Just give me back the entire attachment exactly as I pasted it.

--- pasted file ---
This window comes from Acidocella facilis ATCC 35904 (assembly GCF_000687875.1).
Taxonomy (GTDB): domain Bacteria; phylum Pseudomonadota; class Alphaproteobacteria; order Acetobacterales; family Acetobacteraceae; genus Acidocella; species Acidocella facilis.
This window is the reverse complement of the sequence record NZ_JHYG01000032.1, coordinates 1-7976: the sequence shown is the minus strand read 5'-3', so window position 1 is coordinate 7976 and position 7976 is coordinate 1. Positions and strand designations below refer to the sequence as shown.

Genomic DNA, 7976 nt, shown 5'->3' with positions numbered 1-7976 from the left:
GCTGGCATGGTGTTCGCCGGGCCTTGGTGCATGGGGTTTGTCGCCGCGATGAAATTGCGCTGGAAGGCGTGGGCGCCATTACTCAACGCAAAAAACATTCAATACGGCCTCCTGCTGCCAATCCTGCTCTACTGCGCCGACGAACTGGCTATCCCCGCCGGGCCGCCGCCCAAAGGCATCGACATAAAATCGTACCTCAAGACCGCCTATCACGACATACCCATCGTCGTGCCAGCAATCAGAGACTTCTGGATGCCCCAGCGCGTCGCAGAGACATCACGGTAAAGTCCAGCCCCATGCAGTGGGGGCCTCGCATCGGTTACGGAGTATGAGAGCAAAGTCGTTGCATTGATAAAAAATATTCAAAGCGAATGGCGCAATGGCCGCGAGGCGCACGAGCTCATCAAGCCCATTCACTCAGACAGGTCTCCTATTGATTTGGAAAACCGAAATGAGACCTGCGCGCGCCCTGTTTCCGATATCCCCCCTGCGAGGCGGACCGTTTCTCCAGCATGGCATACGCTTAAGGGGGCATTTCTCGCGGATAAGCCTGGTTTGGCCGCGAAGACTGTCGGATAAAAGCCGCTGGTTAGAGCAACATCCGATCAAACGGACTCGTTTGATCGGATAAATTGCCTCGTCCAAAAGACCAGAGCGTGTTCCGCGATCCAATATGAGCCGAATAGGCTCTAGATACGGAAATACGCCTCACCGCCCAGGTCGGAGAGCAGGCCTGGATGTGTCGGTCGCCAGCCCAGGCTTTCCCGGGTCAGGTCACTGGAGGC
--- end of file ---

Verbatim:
This window comes from Acidocella facilis ATCC 35904 (assembly GCF_000687875.1).
Taxonomy (GTDB): domain Bacteria; phylum Pseudomonadota; class Alphaproteobacteria; order Acetobacterales; family Acetobacteraceae; genus Acidocella; species Acidocella facilis.
This window is the reverse complement of the sequence record NZ_JHYG01000032.1, coordinates 1-7976: the sequence shown is the minus strand read 5'-3', so window position 1 is coordinate 7976 and position 7976 is coordinate 1. Positions and strand designations below refer to the sequence as shown.

Genomic DNA, 7976 nt, shown 5'->3' with positions numbered 1-7976 from the left:
GCTGGCATGGTGTTCGCCGGGCCTTGGTGCATGGGGTTTGTCGCCGCGATGAAATTGCGCTGGAAGGCGTGGGCGCCATTACTCAACGCAAAAAACATTCAATACGGCCTCCTGCTGCCAATCCTGCTCTACTGCGCCGACGAACTGGCTATCCCCGCCGGGCCGCCGCCCAAAGGCATCGACATAAAATCGTACCTCAAGACCGCCTATCACGACATACCCATCGTCGTGCCAGCAATCAGAGACTTCTGGATGCCCCAGCGCGTCGCAGAGACATCACGGTAAAGTCCAGCCCCATGCAGTGGGGGCCTCGCATCGGTTACGGAGTATGAGAGCAAAGTCGTTGCATTGATAAAAAATATTCAAAGCGAATGGCGCAATGGCCGCGAGGCGCACGAGCTCATCAAGCCCATTCACTCAGACAGGTCTCCTATTGATTTGGAAAACCGAAATGAGACCTGCGCGCGCCCTGTTTCCGATATCCCCCCTGCGAGGCGGACCGTTTCTCCAGCATGGCATACGCTTAAGGGGGCATTTCTCGCGGATAAGCCTGGTTTGGCCGCGAAGACTGTCGGATAAAAGCCGCTGGTTAGAGCAACATCCGATCAAACGGACTCGTTTGATCGGATAAATTGCCTCGTCCAAAAGACCAGAGCGTGTTCCGCGATCCAATATGAGCCGAATAGGCTCTAGATACGGAAATACGCCTCACCGCCCAGGTCGGAGAGCAGGCCTGGATGTGTCGGTCGCCAGCCCAGGCTTTCCCGGGTCAGGTCACTGGAGGC